Consider a simple electrical circuit made up of a battery, an incandescent bulb, and wire. The battery and bulb are equal in mass and are on opposite sides of a circle made up by the wire. Lastly, the circuit is operating and floating freely in microgravity.

Since an electromotive force propels objects with mass (electrons) around the circuit, can we expect the circuit, given enough battery life, to eventually rotate in the opposite direction of the electrons due to Newton’s third law of motion?

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    $\begingroup$ An early effort to detect this effect was made by Einstein and de Haas, but since electron spin had not been discovered yet, their prediction was doomed to be wrong. The story is well-told by Galison in his How Experiments End. $\endgroup$ – rob Mar 15 at 0:37
  • $\begingroup$ You ask if current creates acceleration. An alternate answer refers to how acceleration creates current. physics.stackexchange.com/a/397315/55662 $\endgroup$ – BowlOfRed Mar 15 at 6:34

Yes, conservation of angular momentum applies and the system will not rotate. I assume that the bulb radiates isotropically and also that any other radiation effects are isotropic. The electrons cannot be set into motion without a reaction force on the battery. However the magnetic field will polarise electron spins, free or located in ferromagnetic atoms. This will align their spin angular momentum possibly causing an undoubtedly tiny opposite angular momentum of the setup.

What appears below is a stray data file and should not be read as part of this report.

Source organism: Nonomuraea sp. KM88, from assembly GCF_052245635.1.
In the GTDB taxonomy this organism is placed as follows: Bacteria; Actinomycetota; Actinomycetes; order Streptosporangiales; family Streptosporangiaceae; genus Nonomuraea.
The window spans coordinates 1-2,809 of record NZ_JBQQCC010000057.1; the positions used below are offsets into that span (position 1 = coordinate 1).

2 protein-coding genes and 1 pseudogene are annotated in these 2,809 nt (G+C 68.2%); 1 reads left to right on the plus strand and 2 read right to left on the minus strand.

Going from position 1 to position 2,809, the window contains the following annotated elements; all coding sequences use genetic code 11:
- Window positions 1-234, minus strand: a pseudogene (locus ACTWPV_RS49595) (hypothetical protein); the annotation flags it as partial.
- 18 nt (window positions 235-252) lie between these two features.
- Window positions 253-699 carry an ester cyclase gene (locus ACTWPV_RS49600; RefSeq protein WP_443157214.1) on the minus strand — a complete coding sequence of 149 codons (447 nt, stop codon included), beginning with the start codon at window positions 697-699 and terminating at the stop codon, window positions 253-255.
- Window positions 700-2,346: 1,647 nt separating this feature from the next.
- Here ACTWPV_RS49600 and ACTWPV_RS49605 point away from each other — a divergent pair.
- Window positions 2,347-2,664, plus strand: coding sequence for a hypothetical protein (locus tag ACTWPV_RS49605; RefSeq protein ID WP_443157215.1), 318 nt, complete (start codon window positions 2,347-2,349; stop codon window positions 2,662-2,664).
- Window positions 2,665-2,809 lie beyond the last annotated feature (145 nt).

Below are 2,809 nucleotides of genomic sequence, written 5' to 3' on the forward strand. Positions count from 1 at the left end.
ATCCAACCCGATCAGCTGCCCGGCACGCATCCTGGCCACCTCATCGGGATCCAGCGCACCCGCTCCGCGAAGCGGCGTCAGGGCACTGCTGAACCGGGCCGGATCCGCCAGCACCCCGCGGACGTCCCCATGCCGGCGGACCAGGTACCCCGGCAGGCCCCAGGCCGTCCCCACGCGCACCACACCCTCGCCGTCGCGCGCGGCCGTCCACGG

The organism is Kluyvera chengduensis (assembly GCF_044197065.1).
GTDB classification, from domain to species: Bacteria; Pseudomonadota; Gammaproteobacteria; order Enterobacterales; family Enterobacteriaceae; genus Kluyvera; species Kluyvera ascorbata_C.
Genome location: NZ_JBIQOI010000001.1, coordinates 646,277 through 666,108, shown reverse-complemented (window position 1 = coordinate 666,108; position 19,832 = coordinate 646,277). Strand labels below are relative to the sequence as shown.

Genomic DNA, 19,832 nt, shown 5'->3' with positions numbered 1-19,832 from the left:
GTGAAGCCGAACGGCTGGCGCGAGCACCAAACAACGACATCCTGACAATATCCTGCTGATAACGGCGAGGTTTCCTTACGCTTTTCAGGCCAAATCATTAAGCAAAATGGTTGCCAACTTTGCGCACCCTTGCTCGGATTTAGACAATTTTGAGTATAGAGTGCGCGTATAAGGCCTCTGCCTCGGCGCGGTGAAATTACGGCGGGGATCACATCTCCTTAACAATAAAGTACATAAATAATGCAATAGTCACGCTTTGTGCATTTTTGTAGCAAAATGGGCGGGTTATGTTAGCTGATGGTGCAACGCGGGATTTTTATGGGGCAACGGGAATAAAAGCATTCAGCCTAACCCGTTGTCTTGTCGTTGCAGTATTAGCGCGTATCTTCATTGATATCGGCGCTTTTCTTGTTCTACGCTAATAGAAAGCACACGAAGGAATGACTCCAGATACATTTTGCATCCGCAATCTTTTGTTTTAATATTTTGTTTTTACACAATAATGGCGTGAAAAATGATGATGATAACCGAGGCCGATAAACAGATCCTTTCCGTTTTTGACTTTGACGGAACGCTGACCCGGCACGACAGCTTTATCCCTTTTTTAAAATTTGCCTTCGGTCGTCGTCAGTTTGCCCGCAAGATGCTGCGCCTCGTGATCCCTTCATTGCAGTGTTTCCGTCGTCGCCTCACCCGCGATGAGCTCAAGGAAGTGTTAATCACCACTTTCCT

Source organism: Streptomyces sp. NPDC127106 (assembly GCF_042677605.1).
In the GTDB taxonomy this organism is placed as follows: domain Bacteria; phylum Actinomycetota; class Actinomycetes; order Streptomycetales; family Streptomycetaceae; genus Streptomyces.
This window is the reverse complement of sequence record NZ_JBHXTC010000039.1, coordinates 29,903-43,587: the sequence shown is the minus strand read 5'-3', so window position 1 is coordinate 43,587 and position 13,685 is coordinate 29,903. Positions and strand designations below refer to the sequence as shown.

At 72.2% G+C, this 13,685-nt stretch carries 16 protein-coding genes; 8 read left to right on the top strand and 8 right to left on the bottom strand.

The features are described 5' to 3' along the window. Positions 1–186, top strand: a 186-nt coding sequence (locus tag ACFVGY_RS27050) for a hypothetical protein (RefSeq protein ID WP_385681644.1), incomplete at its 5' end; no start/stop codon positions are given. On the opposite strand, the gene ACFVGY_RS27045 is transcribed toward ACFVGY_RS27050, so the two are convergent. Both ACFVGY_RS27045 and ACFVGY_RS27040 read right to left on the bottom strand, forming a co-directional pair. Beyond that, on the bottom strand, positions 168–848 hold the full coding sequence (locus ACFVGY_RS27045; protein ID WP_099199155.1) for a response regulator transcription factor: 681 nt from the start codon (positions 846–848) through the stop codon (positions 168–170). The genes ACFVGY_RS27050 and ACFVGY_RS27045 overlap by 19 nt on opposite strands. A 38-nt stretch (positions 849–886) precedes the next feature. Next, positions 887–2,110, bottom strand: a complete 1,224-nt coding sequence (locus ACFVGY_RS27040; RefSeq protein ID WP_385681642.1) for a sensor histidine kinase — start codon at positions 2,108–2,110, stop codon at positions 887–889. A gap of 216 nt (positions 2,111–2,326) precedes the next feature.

• $\begingroup$ I wish there were a third option besides upvote and downvote which would be a big question mark. $\endgroup$ – DWin Mar 16 at 1:40
  • $\begingroup$ @DWin Check your keyboard again. $\endgroup$ – my2cts Mar 16 at 6:46

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